The peace we owe to Avraham

The peace we owe to Avraham

Rabbi Amy Levin
Rabbi Amy Levin

Parshat Chayei Sarah Genesis 23:1 – 25:18

In this week’s parshah, each member of Avraham’s family undergoes a fundamental transition: Sarah dies, Yitzchak and Rivkah meet and marry, Avraham dies, Yitzchak is acknowledged as the next in the chain of covenanted patriarchs, and Yishmael comes to bury his father and is also designated a father of nations.

For all the fundamental human experiences that this clan undergoes in a few short chapters, there is precious little communication among its members: Avraham and Yitzchak never speak again after the traumatic events on Mount Moriah; and the last words between Avraham and Sarah are over the banishment of Hagar (for the second time!) and Yishmael to the desert. There is not one word of dialogue recorded in the Torah between Sarah and her precious son, Yitzhak. There is also no conversation recorded between the half-brothers, Yitzchak and Yishmael.

A psychologist studying the family dynamics of Avraham’s clan might catego-rize this family as dysfunctional. But for all their silence, the family of Avraham does achieve some appropriate and even impressive interaction. Due honor is paid to both Sarah and Avraham after their deaths; Yitzchak truly loves his Rivkah; and the half-brothers, Yitzchak and Yishmael, apparently find a way to work in harmony when the situation demands.

Avraham’s grief over Sarah’s death is described in few, and powerful, words. We are convinced his grief is genuine. Yitzchak is not consoled for the loss of his mother until Rivkah comes into his life.

A powerful moment in this emotionally intense portion is contained in one verse: “[Avraham’s] sons Yitzchak and Yishmael buried him in the cave of Machpelah.” How significant — after all the jealousy, banishment and competition — that these two half-brothers are named in the same breath and come to-gether to bury their father.

The moment is a fitting tribute to Avraham, for aside from his unshakeable faith in God, his other great attribute was as a seeker of peace, principle and compromise. He made peace with Lot. He bar-gained for the lives of the inhabitants of Sodom and Gomorrah. He made peace with Avimelech. He wanted to resist sending Hagar and Yishmael into the wilderness. Aside from his successful military campaign against the kings who invaded from the East, we see Avraham as a gentle man, avoiding conflict and treasuring life.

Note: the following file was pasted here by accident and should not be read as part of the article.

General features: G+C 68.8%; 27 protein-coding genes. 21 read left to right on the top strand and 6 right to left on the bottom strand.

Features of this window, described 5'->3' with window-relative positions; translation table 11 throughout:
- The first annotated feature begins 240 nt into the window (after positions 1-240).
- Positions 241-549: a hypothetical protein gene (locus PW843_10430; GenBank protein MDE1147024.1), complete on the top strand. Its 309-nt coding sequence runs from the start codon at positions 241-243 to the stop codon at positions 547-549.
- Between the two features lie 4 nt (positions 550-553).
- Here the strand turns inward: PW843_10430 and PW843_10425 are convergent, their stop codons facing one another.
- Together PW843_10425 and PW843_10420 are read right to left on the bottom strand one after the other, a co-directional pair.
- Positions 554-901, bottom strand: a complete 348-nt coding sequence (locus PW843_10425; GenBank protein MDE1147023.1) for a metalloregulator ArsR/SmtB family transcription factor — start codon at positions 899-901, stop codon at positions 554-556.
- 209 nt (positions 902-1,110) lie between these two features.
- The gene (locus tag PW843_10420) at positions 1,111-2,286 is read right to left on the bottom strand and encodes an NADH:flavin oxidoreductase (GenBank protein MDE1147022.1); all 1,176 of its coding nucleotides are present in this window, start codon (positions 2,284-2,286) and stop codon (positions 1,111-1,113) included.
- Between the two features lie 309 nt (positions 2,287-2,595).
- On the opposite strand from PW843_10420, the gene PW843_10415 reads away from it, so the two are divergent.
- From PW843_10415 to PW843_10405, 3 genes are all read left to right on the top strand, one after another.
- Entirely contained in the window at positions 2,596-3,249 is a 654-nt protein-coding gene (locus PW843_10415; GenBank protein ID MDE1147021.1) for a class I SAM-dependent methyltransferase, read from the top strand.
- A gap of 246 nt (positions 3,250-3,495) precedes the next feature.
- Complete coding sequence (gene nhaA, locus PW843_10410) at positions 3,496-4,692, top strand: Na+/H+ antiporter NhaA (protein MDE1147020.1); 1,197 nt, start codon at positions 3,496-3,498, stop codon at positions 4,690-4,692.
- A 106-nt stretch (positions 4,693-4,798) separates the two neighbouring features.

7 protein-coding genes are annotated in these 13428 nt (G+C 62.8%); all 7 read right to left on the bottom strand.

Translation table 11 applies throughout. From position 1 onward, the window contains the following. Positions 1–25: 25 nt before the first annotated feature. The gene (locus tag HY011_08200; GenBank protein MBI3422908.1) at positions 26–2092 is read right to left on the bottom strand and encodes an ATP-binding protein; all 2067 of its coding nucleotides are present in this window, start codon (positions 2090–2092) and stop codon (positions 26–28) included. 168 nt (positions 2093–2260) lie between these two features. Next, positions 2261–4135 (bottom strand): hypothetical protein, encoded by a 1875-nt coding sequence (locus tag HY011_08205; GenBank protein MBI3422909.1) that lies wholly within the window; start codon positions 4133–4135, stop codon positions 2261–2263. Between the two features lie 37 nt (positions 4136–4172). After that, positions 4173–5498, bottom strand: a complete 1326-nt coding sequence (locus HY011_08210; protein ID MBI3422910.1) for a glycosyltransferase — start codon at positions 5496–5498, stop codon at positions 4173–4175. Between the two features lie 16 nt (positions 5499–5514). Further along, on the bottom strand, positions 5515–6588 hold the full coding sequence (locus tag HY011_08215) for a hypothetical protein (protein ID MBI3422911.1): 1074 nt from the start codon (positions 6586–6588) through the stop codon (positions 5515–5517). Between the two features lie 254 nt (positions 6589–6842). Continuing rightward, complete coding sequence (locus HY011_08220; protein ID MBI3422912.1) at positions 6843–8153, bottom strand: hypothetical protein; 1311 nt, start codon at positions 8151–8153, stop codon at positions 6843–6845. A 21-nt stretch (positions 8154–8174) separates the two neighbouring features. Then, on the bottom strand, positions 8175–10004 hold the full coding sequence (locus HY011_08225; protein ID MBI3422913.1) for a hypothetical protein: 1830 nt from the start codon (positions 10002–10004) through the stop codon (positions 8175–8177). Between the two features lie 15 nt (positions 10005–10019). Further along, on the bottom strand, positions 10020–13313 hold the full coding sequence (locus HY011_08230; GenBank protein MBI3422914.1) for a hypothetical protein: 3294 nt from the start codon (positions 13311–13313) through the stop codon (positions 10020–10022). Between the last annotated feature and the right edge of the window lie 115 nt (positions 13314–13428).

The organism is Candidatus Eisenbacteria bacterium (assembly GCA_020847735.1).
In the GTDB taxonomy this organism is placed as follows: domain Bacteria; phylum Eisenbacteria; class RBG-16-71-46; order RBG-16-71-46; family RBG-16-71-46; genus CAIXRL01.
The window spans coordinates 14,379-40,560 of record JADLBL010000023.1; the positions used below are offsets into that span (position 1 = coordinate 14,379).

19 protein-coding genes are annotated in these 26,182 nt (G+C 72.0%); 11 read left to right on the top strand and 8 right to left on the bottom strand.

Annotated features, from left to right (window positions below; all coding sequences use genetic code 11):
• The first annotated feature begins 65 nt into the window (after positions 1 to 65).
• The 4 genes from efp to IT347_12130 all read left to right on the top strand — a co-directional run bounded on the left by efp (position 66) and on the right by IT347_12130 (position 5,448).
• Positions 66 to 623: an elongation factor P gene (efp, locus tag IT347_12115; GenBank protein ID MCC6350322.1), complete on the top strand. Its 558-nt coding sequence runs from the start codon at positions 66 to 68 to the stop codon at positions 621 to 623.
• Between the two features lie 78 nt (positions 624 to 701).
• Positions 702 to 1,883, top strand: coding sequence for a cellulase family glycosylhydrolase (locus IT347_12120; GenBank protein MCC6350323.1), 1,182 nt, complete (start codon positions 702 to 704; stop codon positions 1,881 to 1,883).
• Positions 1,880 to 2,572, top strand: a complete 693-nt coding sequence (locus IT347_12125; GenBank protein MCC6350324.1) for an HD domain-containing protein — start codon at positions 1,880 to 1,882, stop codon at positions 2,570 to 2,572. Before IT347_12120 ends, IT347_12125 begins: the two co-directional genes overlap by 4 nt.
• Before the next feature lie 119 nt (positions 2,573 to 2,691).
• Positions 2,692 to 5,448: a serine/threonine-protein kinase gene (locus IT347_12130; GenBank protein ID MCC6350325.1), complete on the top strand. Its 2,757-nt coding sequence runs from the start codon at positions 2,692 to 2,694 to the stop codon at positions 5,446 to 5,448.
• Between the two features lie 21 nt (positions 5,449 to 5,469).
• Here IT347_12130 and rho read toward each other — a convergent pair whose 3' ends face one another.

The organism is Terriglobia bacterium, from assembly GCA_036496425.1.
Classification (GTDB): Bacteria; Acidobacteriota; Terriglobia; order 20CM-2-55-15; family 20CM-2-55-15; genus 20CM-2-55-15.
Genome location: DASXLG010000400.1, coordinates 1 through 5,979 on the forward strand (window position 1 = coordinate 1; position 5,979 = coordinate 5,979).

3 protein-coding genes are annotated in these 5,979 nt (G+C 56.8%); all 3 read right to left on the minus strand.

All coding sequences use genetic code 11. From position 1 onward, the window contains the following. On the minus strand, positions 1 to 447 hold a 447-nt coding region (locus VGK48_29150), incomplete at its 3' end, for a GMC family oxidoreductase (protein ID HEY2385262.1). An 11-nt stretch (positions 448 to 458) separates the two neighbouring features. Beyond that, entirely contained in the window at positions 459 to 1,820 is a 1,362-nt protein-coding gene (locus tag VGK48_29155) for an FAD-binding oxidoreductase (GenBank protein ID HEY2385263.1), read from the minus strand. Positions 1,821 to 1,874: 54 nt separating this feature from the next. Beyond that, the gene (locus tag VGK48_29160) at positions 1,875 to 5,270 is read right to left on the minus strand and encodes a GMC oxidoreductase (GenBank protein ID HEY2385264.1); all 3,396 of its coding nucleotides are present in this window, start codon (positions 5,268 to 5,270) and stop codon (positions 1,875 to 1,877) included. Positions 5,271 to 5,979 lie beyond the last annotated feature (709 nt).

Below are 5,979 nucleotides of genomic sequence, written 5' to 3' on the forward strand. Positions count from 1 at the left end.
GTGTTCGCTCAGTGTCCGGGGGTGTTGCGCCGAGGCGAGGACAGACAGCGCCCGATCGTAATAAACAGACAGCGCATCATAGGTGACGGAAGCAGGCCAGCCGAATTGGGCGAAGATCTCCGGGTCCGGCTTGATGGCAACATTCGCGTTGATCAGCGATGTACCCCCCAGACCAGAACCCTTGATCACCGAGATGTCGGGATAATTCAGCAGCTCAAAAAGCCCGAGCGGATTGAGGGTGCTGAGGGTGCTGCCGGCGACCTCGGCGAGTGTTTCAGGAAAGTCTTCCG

We cannot help but sense the spirit of Avraham inspiring his two sons to seek peace themselves — between the two of them and in their relations with others. For all the animosity that their births and subsequent histories could have engendered, we hear of no conflict between the brothers themselves. And according to the Torah itself, they came together in quiet dignity to bury the father who loved them both.

In these times, when peace between the children of Yitzchak and the children of Yishmael seems so tantalizingly close and then so heartbreakingly far, we must all imbue our attitudes and actions with the spirit of our ancestor Avraham, the seeker of peace and compromise.

The Grace After Meals is one of the most beautiful pieces of liturgy we have. We ex-press our gratitude for the abundance of blessings God has bestowed on us — sustenance, land, a spiritual center, hope for the future. There is a section in which we ask God, the Merciful One, to provide us with continued guidance, with an honorable living, with the freedom of spirit and ultimate deliverance. There is room here, I think, for one more request — one that we owe to our peace-seeking patriarch, Avra-ham: May the Merciful One cause peace to dwell among the children of Yitzchak and the children of Yishmael.


Rabbi Amy Levin is the interim rabbi at Congregation Beth Shalom. This col-umn is a service of the Greater Pittsburgh Rabbinic Association.